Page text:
This plot shows the Antarctic sea ice extent, the Arctic sea ice extent, and the total sea ice extent plotted against time.
|Antarctic:||Minimum Antarctic sea ice extent||3.11 x 106 km2|
|Maximum Antarctic sea ice extent||19.48 x 106 km2|
|Range of the Antarctic sea ice extent||16.37 x 106 km2|
|Arctic:||Minimum Arctic sea ice extent||3.37 x 106 km2|
|Maximum Arctic sea ice extent||15.25 x 106 km2|
|Range of the Arctic sea ice extent||11.88 x 106 km2|
The Antarctic and the Arctic do not "balance" in sea ice extent - the Antarctic variations are much larger.
Look at the shape of the annual cycle. I said previously that in the Antarctic the seasonal cycle of sea ice extent is not symmetrical. Sea ice grows slowly and steadily before decaying relatively rapidly: the melt period is shorter than the growth period.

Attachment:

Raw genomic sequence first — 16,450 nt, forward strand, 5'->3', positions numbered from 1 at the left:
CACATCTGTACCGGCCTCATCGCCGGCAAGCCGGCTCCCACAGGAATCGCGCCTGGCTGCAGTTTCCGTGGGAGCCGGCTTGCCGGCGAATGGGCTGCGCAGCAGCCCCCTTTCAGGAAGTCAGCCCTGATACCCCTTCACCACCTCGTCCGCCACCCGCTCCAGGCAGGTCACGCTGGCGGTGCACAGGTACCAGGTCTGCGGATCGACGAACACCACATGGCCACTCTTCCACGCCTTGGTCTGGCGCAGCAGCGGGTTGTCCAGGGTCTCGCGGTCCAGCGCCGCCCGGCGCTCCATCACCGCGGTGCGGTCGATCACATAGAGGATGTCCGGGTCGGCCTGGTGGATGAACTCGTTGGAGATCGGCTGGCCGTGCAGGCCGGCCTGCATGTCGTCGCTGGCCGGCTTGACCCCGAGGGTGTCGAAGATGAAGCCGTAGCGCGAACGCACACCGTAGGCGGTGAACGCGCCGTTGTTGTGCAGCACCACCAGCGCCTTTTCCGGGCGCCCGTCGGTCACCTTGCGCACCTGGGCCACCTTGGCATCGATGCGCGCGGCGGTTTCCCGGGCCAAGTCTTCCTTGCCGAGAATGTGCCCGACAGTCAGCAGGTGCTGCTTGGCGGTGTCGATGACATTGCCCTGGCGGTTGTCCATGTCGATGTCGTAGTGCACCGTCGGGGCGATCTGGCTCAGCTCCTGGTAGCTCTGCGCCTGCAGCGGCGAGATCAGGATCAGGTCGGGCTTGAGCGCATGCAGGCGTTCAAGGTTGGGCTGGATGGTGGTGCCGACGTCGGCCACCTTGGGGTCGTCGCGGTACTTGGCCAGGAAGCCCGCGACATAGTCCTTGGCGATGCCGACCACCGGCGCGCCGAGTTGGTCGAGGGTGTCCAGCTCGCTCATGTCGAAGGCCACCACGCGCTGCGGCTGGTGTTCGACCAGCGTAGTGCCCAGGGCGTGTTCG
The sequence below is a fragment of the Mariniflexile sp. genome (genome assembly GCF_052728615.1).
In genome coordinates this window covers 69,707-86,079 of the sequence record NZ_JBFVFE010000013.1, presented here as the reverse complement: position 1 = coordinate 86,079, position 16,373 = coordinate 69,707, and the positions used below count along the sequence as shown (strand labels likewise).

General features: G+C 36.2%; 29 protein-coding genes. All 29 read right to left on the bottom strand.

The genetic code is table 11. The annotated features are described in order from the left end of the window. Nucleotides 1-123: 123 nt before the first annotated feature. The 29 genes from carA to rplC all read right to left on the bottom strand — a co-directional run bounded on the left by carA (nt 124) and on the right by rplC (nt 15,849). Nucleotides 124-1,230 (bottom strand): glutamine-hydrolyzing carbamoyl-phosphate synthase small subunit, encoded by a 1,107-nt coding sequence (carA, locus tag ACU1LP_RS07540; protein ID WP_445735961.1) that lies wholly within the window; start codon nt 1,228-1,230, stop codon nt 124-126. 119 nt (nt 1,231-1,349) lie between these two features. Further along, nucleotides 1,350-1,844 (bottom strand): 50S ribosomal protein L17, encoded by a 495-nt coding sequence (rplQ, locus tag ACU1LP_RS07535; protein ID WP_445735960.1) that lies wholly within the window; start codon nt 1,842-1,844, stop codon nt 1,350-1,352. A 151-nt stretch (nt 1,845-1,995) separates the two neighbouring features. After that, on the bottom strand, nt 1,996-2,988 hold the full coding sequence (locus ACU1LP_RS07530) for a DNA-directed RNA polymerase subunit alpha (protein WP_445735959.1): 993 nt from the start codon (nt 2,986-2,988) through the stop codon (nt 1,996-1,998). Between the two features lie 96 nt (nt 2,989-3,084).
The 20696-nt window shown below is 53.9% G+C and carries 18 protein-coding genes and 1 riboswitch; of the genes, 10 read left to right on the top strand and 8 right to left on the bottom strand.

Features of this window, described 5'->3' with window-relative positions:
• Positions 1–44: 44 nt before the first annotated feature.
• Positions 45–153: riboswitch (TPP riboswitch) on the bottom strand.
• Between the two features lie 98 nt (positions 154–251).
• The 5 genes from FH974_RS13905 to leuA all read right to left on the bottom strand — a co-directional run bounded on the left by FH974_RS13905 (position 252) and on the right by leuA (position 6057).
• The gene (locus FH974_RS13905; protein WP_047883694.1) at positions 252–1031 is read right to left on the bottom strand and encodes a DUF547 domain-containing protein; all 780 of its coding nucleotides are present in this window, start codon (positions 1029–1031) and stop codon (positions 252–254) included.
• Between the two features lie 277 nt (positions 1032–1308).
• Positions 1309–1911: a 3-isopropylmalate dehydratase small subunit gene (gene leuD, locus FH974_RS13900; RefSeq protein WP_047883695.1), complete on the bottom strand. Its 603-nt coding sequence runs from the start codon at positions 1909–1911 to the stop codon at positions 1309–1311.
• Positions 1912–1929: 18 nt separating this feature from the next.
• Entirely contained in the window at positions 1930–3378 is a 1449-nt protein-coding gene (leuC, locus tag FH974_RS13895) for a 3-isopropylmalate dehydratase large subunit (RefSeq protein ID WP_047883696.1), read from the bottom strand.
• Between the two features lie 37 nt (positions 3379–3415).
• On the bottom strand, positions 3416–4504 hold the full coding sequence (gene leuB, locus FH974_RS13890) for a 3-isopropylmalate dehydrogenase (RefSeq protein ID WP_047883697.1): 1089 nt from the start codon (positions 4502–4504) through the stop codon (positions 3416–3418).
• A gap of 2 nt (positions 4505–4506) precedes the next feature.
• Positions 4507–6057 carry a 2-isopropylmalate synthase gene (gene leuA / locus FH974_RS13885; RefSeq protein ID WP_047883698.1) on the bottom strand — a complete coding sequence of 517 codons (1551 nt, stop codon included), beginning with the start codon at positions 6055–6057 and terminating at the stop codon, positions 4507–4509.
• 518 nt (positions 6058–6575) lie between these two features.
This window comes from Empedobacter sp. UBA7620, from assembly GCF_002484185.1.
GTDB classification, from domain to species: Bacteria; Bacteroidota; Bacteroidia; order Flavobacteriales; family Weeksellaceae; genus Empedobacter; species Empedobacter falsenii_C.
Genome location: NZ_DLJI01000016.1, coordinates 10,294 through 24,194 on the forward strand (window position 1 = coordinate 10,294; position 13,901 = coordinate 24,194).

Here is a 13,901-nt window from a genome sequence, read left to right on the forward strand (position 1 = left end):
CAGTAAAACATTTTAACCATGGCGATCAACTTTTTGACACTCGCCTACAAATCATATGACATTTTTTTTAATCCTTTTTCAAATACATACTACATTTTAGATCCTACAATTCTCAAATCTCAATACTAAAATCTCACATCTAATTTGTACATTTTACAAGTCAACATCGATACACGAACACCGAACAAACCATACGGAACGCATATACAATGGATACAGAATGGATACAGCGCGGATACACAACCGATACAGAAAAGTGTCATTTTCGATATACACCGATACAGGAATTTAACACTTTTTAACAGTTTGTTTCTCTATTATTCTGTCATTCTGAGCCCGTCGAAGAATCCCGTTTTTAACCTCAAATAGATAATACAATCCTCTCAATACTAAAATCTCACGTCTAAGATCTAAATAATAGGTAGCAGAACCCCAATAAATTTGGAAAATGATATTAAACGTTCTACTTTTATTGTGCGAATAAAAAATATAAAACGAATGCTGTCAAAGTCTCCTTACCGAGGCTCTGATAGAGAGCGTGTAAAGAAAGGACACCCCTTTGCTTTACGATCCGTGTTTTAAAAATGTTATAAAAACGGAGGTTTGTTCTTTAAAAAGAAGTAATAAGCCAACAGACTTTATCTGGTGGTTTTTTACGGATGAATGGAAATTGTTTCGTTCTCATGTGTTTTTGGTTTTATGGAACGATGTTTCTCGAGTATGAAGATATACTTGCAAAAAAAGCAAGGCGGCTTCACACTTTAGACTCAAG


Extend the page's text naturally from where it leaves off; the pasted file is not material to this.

In the Arctic the time sea ice grows is roughly similar to the time sea ice melts.
So they do not "balance". The seasonal cycles, ranges, minimums and maximums are different,
The annual cycle of the Arctic and Antarctic sea ice extent is very different.
We know that the extent and thickness of the Arctic sea ice is decreasing. See for example what Tamino wrote in Feb 2014.
But what about the Antarctic? The extent of the sea ice has broken records for the satellite era. (This is a very funny article making some claims about what that means - if you want a clue what is the difference between glacial ice and frozen sea water?).
Some believe the observed reduction in the Arctic sea ice volume is balanced by the increase in the Antarctic sea ice extent. So we should look at the black line in the plot above.
I will get onto why I don't think that is a good idea in a coming post.
Here is the plot animated with 1 second = 10 days